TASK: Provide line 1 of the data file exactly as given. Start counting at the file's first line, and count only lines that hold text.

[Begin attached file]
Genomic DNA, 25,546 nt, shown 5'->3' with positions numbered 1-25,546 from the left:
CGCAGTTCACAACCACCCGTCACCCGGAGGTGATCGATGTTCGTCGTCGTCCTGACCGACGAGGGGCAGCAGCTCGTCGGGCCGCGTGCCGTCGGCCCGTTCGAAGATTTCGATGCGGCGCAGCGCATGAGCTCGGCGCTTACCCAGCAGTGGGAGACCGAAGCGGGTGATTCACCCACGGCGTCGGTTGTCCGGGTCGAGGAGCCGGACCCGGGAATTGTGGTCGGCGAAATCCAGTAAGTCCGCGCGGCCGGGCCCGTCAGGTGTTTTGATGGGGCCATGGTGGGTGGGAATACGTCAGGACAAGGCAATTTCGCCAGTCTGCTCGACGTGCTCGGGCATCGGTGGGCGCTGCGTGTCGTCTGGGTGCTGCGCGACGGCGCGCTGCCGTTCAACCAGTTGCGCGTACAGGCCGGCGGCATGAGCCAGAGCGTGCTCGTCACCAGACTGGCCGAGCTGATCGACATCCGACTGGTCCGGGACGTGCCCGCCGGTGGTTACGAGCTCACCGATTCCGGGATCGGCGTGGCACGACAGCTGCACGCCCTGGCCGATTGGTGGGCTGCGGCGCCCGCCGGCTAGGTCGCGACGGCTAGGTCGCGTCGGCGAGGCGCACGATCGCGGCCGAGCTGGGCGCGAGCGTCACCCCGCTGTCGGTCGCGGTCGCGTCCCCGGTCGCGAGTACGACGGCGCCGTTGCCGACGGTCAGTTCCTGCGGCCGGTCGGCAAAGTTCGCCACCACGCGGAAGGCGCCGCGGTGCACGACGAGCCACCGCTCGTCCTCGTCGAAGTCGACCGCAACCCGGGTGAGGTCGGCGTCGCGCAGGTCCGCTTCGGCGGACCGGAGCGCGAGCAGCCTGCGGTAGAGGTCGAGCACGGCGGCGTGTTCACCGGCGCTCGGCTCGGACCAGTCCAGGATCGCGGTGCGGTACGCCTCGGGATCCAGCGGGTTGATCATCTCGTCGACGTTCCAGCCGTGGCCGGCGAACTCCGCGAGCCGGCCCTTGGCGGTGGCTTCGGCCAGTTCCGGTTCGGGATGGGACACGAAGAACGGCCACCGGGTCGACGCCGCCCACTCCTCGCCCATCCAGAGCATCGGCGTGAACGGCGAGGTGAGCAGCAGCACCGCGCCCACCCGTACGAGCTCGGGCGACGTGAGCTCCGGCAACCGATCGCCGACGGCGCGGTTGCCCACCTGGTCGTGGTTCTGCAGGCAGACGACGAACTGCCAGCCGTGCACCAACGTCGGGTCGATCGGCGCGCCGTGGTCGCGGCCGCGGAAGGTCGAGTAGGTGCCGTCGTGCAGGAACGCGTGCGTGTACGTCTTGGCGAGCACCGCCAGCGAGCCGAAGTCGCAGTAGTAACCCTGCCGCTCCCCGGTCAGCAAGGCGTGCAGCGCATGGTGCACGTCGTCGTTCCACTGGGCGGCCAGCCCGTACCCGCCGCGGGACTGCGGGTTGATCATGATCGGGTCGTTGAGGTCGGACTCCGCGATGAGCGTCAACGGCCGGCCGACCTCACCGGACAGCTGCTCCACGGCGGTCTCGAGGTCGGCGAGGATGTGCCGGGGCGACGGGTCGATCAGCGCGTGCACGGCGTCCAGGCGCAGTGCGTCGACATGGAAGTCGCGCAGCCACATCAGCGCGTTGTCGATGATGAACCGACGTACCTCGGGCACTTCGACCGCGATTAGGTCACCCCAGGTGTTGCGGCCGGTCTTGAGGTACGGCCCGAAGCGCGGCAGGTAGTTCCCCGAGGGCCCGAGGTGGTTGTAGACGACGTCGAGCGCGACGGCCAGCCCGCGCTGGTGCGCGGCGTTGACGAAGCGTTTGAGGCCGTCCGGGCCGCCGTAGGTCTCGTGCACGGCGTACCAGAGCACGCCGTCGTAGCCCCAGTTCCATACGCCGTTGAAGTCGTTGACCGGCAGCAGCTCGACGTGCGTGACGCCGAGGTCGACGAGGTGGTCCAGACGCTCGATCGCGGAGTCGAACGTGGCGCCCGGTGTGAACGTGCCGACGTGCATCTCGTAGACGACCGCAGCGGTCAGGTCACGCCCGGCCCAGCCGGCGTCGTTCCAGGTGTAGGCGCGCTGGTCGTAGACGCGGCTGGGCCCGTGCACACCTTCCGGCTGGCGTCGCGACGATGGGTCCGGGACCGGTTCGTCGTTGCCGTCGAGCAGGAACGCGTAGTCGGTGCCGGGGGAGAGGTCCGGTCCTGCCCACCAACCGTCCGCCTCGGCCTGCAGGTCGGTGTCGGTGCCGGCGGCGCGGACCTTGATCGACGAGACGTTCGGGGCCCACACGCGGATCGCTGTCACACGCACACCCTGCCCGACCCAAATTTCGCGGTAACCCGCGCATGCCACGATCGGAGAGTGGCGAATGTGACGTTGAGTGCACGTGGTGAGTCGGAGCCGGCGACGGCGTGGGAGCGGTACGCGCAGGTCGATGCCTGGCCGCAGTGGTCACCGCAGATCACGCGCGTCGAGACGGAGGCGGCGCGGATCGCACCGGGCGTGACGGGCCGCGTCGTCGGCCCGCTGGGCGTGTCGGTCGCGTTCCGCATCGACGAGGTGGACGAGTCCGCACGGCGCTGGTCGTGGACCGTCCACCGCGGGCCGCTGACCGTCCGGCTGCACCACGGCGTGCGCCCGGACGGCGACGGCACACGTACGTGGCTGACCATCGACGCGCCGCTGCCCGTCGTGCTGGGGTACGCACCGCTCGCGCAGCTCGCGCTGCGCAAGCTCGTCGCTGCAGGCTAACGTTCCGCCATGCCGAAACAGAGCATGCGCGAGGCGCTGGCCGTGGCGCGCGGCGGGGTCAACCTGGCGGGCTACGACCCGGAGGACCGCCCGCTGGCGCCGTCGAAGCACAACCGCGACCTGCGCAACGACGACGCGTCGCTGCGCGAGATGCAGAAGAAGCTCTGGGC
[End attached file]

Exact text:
Genomic DNA, 25,546 nt, shown 5'->3' with positions numbered 1-25,546 from the left: